After 33 Years, Team Wins Human-Powered Flight Contest

Human Powered Flight

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Ollie Bland

The winners of the Igor I. Sikorsky Human Powered Helicopter Competition will take home $250,000 and some serious bragging rights.

Even though scientists have dreamed of human-powered flight since the days of Da Vinci, it’s really, really hard to pull off. Case in point: In 1980, the Igor I. Sikorsky Human Powered Helicopter Competition offered $250,000 to the first team to build a person-powered craft that can hover above 3 meters (or 9.8 feet) for longer than a minute. That prize went unclaimed for 33 years, until a team won it today.

The team of Canadians flying for AeroVelo launched their Atlas helicopter on June 13, and the flight–64 seconds, up to 3.3 meters–was just certified by the Sikorsky Prize judges. (We previously wrote about team member Todd Reichert’s human-powered ornithopter project, too.) Here’s a look at the flight:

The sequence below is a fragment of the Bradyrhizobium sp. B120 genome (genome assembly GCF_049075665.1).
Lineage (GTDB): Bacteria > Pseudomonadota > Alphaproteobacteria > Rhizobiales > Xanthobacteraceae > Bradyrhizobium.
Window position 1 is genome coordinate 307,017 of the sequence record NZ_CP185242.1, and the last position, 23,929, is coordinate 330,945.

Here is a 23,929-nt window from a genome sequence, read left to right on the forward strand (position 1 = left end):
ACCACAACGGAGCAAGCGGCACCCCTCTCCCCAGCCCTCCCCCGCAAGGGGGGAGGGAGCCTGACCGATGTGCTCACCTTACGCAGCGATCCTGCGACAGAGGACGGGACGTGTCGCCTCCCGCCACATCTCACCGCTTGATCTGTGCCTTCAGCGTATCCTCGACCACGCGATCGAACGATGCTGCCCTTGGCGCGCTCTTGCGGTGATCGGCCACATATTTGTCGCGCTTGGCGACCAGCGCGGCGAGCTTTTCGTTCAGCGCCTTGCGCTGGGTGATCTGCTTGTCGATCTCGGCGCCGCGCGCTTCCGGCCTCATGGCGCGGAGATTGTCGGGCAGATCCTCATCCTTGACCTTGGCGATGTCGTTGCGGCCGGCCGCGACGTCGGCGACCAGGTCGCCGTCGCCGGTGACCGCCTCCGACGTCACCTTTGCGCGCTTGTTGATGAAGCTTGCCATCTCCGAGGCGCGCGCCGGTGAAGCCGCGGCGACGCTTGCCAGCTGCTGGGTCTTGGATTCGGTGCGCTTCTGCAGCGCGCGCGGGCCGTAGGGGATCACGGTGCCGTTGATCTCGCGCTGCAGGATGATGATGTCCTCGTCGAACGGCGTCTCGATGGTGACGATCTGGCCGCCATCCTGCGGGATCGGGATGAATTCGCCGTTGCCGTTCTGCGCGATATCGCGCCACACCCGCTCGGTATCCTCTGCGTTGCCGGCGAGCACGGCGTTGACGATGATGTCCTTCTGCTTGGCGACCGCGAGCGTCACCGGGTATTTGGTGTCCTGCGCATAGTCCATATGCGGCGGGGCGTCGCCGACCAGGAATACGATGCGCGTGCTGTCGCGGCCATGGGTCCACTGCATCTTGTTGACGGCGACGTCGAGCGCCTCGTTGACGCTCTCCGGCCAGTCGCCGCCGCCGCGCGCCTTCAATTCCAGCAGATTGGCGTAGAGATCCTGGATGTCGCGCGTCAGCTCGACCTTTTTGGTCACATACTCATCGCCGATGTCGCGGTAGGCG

Despite the prize going unclaimed for so long, the competition came down to the wire. The Atlas team was going up against two other aircraft, and one of them, the Gamera II, met the time requirement and came pretty close to the height requirement last year.

But lest you think this is the end of the three-decade-plus story, the American Helicopter Society, which oversees the prize, has announced “another grand challenge” coming soon.


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